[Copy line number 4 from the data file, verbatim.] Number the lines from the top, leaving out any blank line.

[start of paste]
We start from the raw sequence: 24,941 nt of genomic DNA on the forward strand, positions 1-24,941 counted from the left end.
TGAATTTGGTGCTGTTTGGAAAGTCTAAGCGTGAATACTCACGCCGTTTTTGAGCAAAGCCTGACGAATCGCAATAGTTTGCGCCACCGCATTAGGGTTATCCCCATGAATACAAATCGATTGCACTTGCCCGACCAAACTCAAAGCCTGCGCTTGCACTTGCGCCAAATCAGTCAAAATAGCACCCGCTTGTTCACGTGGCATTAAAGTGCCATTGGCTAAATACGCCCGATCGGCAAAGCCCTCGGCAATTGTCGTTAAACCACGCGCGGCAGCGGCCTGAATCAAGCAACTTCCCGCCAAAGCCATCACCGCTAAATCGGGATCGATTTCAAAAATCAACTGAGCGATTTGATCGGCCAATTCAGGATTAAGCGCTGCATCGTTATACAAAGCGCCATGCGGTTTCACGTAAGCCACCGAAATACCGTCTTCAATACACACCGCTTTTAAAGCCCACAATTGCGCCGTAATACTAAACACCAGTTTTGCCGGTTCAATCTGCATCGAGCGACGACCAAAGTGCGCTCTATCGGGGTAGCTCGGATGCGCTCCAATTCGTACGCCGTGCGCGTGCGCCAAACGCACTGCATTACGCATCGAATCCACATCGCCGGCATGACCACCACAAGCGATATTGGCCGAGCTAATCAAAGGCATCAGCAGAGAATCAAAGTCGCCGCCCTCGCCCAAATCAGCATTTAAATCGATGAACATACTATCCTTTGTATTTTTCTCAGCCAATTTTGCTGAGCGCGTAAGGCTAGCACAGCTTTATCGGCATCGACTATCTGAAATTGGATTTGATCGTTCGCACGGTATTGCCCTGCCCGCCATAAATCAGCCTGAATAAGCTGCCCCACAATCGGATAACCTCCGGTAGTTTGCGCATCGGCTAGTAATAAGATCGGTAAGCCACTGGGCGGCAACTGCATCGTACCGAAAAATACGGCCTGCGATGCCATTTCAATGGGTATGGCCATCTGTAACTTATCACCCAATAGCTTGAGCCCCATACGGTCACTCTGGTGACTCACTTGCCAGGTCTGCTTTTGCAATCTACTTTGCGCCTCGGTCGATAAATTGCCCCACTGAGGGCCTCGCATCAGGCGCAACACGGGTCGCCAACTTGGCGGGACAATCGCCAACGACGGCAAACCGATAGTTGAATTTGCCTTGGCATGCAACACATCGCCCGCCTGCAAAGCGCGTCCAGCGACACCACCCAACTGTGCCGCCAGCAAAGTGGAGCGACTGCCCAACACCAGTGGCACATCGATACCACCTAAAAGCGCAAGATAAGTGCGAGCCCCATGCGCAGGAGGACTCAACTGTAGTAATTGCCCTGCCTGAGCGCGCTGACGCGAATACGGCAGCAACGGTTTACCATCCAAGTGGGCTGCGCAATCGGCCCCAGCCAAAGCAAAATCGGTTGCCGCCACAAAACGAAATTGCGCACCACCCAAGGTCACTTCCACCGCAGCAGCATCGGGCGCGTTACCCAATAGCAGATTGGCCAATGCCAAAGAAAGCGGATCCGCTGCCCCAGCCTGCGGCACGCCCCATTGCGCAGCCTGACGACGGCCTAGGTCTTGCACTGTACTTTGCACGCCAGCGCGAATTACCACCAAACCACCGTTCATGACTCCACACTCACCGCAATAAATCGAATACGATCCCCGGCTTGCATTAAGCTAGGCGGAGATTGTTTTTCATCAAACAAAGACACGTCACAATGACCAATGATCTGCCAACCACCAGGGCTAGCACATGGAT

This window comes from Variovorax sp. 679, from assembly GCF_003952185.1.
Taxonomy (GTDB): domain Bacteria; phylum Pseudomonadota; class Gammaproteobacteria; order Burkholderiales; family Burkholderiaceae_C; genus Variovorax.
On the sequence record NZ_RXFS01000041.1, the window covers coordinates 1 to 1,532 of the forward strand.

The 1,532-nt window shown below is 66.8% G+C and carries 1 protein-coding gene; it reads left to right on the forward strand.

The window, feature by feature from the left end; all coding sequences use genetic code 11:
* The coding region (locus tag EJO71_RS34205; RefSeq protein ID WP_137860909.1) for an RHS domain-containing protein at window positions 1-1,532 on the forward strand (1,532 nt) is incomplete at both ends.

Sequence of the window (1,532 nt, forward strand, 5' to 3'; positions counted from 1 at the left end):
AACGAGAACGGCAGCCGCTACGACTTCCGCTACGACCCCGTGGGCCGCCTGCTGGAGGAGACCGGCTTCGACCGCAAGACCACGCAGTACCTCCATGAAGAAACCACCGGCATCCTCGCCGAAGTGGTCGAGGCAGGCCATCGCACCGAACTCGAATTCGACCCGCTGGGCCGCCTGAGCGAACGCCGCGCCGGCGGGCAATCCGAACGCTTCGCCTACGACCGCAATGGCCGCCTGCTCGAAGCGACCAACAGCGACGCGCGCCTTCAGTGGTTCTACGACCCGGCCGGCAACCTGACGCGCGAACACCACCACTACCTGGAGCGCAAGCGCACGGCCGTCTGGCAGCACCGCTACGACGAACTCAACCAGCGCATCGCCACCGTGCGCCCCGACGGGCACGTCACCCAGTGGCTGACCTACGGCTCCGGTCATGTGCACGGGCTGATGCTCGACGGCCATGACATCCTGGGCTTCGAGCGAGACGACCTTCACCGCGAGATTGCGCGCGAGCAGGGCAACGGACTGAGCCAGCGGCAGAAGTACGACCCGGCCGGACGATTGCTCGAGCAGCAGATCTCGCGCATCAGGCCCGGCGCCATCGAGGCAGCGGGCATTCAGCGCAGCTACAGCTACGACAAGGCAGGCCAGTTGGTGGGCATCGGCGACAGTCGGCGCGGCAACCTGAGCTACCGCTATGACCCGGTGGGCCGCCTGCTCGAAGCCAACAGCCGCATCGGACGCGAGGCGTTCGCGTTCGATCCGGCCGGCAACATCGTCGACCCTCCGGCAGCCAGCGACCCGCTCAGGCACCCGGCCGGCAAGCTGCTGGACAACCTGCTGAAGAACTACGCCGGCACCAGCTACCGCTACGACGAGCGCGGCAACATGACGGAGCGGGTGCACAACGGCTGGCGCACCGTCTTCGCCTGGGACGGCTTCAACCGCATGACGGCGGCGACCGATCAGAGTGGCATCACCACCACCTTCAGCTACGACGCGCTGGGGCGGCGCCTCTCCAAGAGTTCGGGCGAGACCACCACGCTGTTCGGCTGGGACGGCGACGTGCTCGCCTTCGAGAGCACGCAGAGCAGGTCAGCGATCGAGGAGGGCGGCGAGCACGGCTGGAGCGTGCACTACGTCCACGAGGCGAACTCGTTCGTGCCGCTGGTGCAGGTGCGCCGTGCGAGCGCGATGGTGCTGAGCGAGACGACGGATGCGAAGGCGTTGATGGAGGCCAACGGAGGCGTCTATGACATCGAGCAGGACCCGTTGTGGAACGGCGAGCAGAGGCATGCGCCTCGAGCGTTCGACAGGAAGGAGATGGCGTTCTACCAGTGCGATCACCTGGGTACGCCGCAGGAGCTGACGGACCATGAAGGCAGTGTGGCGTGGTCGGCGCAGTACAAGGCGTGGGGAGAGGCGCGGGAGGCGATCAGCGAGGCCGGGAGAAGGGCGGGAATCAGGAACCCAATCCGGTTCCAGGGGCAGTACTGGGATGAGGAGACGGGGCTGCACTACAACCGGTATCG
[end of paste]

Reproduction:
Taxonomy (GTDB): domain Bacteria; phylum Pseudomonadota; class Gammaproteobacteria; order Burkholderiales; family Burkholderiaceae_C; genus Variovorax.